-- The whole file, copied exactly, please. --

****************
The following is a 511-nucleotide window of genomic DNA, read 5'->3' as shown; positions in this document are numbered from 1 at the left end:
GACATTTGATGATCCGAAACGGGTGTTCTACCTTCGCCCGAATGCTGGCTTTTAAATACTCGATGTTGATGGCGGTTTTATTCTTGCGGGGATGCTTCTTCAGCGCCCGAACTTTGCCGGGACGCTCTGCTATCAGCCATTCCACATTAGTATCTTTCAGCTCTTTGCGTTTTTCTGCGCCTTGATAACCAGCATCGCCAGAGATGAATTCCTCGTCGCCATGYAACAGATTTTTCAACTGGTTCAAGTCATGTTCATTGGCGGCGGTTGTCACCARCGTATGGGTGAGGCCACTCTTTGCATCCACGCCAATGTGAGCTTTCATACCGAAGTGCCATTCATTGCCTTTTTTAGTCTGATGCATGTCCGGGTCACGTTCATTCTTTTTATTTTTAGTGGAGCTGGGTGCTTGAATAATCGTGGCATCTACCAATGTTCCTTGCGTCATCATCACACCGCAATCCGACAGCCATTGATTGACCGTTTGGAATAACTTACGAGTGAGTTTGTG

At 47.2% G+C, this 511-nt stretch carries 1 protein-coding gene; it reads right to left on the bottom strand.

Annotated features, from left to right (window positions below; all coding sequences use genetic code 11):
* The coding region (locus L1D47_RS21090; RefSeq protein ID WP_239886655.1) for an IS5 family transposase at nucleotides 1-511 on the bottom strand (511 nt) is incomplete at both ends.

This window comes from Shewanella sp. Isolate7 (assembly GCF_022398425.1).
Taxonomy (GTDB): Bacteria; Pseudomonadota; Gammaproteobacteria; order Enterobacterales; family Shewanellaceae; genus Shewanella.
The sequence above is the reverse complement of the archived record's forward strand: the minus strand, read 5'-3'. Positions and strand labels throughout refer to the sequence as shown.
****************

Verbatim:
The following is a 511-nucleotide window of genomic DNA, read 5'->3' as shown; positions in this document are numbered from 1 at the left end:
GACATTTGATGATCCGAAACGGGTGTTCTACCTTCGCCCGAATGCTGGCTTTTAAATACTCGATGTTGATGGCGGTTTTATTCTTGCGGGGATGCTTCTTCAGCGCCCGAACTTTGCCGGGACGCTCTGCTATCAGCCATTCCACATTAGTATCTTTCAGCTCTTTGCGTTTTTCTGCGCCTTGATAACCAGCATCGCCAGAGATGAATTCCTCGTCGCCATGYAACAGATTTTTCAACTGGTTCAAGTCATGTTCATTGGCGGCGGTTGTCACCARCGTATGGGTGAGGCCACTCTTTGCATCCACGCCAATGTGAGCTTTCATACCGAAGTGCCATTCATTGCCTTTTTTAGTCTGATGCATGTCCGGGTCACGTTCATTCTTTTTATTTTTAGTGGAGCTGGGTGCTTGAATAATCGTGGCATCTACCAATGTTCCTTGCGTCATCATCACACCGCAATCCGACAGCCATTGATTGACCGTTTGGAATAACTTACGAGTGAGTTTGTG

At 47.2% G+C, this 511-nt stretch carries 1 protein-coding gene; it reads right to left on the bottom strand.

Annotated features, from left to right (window positions below; all coding sequences use genetic code 11):
* The coding region (locus L1D47_RS21090; RefSeq protein ID WP_239886655.1) for an IS5 family transposase at nucleotides 1-511 on the bottom strand (511 nt) is incomplete at both ends.

This window comes from Shewanella sp. Isolate7 (assembly GCF_022398425.1).
Taxonomy (GTDB): Bacteria; Pseudomonadota; Gammaproteobacteria; order Enterobacterales; family Shewanellaceae; genus Shewanella.
The sequence above is the reverse complement of the archived record's forward strand: the minus strand, read 5'-3'. Positions and strand labels throughout refer to the sequence as shown.